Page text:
Think Bike! Who is to blame in these incidents?

Being involved in a road traffic accident is frightening for the victim, the person at fault and any witnesses.

Accidents can be caused through a number of reasons; difficult weather, poor visibility, hazardous road conditions, road works, pedestrians and poor driving. The elements of poor driving which most often contribute are speeding, drink-driving and inexperience of the driver.

Whilst the UK may be one of the safest places in the world to drive, there are accidents on the road every day of the year. In 2013, there were a total of 1,730 people killed as a result of a road traffic accident, 23,530 people killed or seriously injured and 185,540 injured in reported road accidents. In addition to this, there are an unknown number of injuries sustained through accidents which were unreported.

In order to stay safe on the road, taking responsibility of your situation is the most important thing whether you are driving a car or on a motorbike. Being fit to drive and then driving safely goes a long way to avoiding accidents but if the unfortunate occurs there are often issues of fault to decide upon.

Motorcyclists are particularly vulnerable as they are more exposed to the elements and road conditions and figures show that they are 40 times more likely to be killed in a road accident than a person driving a car. Vehicle drivers need to be especially aware of those on bikes and there are a number of common accidents between car and bike which take place.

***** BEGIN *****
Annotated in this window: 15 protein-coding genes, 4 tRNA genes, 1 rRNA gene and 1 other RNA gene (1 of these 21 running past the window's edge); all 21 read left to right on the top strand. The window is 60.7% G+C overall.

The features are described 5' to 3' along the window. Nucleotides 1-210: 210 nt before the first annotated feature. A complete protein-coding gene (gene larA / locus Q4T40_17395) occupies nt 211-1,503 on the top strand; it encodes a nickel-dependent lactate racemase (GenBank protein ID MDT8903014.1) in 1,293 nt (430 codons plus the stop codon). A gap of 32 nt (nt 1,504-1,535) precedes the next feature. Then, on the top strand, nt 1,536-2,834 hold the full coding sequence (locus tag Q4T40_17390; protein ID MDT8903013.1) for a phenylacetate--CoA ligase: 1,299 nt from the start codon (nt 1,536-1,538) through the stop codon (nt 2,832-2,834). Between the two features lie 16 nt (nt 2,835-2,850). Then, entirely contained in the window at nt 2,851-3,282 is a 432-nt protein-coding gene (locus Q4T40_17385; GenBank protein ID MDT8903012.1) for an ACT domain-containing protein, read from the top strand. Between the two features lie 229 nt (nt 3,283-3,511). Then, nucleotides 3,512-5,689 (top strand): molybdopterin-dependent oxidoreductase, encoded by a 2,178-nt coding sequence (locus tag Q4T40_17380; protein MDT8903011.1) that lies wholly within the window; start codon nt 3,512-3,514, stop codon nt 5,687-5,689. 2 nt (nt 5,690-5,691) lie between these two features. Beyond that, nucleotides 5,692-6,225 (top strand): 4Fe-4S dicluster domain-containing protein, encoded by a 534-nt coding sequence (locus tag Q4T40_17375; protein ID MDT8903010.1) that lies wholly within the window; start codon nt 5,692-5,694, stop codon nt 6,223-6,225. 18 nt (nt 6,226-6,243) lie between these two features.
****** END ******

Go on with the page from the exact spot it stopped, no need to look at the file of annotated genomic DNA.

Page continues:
Vehicle pulls out from side turning

Any vehicle user should exercise caution when approaching a side junction and motorcycle users are particularly vulnerable.

If an accident occurs, the road position of the rider could be in question when attributing fault. It is always advisable for a motorcyclist to ride closer to the crown of the road past side junctions as this places them in a better position to avoid collision if the vehicle pulls out in front of you. If this occurs, the fault will usually lay with the driver who has pulled out of the junction as they will be deemed not to have been observing the road and is classed as dangerous driving.

The speed of the motorcyclist on the main road will always be a factor, which is questioned as if they are riding above the speed limit, this could affect the decision.

Head on collision when turning right

If riding a motorbike and suffering a head on collision with a vehicle coming from the opposing direction when turning right,  there will be the need for the cyclist to prove that they had exercised due caution in completing a manoeuvre. If a vehicle is waiting to turn right and a motorcyclist approaches and is hit by the vehicle, there could be questions regarding the speed of the motorcyclist and also whether the vehicle turning right was displaying proper caution such as correct indicating. If speed limits were being observed and correct signalling was taking place at the time, then fault will usually lay with the driver turning right.

Accident on roundabout

Apportioning fault with regards to an accident involving a motorcyclist on a roundabout will involve investigation into a number of factors. These include speed, lane discipline, correct use of signals and correct entry or exit of the roundabout. A rider or driver who cuts in front of the victim will be at fault as will anyone proved to be speeding.